Right now, there is a lot of talk about renewable energy use in Ireland, and for very good reasons too.
We owe it to our planet to explore the potential for clean and renewable energy, which is why here in Ireland, such a strong emphasis is being placed on finding a solution.
In terms of renewable energy targets, by the end of the year, at the very least, 16% of gross energy consumption, or GEC for short, must come from renewable energy sources by the end of 2020.
Typically, renewable energy can be split into three categories, which are:
The target of 18% is optimistic, as back in 2018, this number stood at just 11% so an increase 7% in 2 years is certainly a big ask, but it is one which experts are confident they can achieve.
In 2018, of that 11% electrical energy accounted for 2/3 of renewable energy used in that particular year.
When it comes to renewable energy, renewable electricity has been the most successful. In fact, after natural gas, renewable energy sources for generating electricity have been the second most successful avenue to explore.
As yet, there is no mandatory target for renewable electricity production for the end of 2020, but unofficially national targets have optimistically been set at 40%, which officials genuinely believe they can hit.
Hydro electricity is generally considered to be Ireland’s biggest source of renewable electricity, although over the years wind energy production has been on the rise.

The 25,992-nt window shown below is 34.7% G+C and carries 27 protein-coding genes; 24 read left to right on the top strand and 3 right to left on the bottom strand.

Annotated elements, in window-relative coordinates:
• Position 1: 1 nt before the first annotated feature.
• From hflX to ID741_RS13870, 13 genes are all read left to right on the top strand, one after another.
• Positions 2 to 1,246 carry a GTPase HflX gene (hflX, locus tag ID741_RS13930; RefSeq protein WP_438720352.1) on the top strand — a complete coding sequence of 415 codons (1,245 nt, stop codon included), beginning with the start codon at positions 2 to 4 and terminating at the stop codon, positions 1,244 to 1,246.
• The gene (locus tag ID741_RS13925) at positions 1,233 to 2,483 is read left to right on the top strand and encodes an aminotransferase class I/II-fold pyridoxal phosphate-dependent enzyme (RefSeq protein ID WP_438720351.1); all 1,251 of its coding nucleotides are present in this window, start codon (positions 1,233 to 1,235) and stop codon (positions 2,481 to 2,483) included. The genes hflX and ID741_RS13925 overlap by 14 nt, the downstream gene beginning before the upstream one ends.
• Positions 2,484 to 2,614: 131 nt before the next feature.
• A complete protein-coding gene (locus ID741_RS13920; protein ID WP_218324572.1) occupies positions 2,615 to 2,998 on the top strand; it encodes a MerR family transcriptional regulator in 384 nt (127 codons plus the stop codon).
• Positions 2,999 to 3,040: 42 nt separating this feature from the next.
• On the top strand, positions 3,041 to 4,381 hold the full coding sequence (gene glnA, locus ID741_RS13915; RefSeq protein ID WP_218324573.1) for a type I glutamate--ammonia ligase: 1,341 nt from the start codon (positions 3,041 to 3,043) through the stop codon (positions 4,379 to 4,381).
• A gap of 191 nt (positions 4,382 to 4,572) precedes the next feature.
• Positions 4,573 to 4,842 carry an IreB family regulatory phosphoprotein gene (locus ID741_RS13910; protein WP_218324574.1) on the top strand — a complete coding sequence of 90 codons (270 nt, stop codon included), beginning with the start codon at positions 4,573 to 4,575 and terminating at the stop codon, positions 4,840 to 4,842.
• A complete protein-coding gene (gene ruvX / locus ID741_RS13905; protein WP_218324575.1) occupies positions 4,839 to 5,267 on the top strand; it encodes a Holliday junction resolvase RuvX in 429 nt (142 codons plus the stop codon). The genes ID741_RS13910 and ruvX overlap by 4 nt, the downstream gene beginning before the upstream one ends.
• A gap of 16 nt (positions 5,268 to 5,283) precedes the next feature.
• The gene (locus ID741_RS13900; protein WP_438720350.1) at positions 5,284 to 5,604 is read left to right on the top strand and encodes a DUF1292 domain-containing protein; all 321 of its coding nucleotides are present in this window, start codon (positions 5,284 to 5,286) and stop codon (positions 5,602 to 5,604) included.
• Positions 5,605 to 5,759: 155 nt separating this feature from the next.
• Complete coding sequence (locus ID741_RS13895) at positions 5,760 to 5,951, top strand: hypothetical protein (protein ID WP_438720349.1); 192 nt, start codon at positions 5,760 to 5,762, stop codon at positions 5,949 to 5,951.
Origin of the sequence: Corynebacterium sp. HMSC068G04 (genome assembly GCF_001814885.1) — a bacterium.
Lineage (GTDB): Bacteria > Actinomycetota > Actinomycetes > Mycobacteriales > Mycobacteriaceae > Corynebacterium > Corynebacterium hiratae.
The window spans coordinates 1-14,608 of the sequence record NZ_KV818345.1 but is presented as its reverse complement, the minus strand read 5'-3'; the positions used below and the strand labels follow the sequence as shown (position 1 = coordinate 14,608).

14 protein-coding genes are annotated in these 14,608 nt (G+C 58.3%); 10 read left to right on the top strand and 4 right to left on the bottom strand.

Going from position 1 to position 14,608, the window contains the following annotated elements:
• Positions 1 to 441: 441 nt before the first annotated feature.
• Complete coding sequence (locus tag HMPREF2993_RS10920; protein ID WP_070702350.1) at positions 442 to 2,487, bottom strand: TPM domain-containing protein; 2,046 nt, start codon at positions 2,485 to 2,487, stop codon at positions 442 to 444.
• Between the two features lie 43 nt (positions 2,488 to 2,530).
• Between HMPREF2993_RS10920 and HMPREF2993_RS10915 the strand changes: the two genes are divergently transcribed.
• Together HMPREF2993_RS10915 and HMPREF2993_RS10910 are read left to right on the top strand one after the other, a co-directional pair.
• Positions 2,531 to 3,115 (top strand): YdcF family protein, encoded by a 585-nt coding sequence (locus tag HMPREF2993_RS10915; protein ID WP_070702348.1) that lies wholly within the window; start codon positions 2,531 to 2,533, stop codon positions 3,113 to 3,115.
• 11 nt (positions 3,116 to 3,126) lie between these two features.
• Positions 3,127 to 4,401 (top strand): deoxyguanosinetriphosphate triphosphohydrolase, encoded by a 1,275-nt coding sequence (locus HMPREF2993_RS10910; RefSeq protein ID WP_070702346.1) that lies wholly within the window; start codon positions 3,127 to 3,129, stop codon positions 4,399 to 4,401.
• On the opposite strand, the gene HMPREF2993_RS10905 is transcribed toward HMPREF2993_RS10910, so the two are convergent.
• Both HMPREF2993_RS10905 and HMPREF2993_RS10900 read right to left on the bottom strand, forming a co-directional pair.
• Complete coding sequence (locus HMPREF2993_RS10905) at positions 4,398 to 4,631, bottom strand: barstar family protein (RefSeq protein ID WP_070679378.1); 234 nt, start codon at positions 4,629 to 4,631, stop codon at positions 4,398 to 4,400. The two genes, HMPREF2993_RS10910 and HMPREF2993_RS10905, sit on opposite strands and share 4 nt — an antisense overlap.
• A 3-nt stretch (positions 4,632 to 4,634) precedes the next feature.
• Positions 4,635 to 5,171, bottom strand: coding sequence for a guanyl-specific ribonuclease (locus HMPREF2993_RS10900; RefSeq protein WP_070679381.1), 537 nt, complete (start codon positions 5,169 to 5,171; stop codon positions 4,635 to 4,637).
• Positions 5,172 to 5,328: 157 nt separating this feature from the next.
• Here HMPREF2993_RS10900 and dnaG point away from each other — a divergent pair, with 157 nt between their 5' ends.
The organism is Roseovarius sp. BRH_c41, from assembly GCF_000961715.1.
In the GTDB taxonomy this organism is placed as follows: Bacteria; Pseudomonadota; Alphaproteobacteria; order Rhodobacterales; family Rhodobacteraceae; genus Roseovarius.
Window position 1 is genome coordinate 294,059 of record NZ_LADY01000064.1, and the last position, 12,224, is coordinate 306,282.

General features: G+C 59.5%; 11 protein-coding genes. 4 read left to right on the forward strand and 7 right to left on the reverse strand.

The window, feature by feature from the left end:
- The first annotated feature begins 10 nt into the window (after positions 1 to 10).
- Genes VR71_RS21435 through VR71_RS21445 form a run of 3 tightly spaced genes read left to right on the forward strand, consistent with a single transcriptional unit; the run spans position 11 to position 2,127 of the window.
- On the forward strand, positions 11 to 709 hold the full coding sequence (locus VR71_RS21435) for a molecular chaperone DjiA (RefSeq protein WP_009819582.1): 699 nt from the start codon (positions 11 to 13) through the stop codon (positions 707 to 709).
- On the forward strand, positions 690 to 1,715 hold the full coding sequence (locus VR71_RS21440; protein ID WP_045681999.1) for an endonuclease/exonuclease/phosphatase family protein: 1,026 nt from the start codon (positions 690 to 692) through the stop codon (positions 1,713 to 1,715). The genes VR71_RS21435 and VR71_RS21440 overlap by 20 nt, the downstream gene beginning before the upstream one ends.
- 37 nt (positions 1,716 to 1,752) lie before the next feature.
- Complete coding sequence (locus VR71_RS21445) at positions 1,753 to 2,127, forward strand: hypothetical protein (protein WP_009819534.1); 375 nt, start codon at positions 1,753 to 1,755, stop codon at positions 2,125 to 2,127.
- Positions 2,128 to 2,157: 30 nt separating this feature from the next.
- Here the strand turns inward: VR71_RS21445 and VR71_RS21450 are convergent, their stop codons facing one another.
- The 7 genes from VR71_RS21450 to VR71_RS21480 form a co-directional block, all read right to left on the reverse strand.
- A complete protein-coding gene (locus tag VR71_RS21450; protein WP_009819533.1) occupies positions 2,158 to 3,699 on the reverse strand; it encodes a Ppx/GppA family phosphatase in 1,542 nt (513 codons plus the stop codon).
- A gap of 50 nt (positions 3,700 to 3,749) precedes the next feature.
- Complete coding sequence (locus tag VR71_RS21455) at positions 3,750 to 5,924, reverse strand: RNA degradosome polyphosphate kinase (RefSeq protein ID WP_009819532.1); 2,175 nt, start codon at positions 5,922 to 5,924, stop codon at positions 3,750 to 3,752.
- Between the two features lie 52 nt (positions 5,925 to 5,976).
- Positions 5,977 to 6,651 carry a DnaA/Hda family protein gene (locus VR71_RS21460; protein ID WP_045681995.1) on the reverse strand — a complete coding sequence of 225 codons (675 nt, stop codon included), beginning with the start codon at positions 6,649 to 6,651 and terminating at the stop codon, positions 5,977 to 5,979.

A key factor when it comes to wind-produced power is that it is known as ‘non-synchronous’ which basically means that it is not constantly the same. Basically, on days where there is more wind, more power will be generated than on days when the wind is still.
Heat is also important when it comes to energy production, which is why Ireland is looking into renewable biomass.
More and more homes and businesses are utilizing wood waste as a source of heat.
In residential settings, air source heat pumps are also becoming more popular and more common, which is why more and more grants are also now being offered.
Finally, the last sector to explore when it comes to renewable energy use in Ireland is transport.
More and more businesses are now utilizing renewable energy sources when it comes to the transport sector.
Biodiesel and bioethanol is a great example in this instance, as these can be combined with regular diesel and petrol used to power motor vehicles in Ireland.
Electricity in transport is also becoming more prominent, particularly when it comes to the rail industry and in hybrid/electric cars.
Despite this, in 2018, electric transport options accounted for a mere 1.4% of renewable energy in the transport sector, though experts predict this number to be higher by the end of 2020.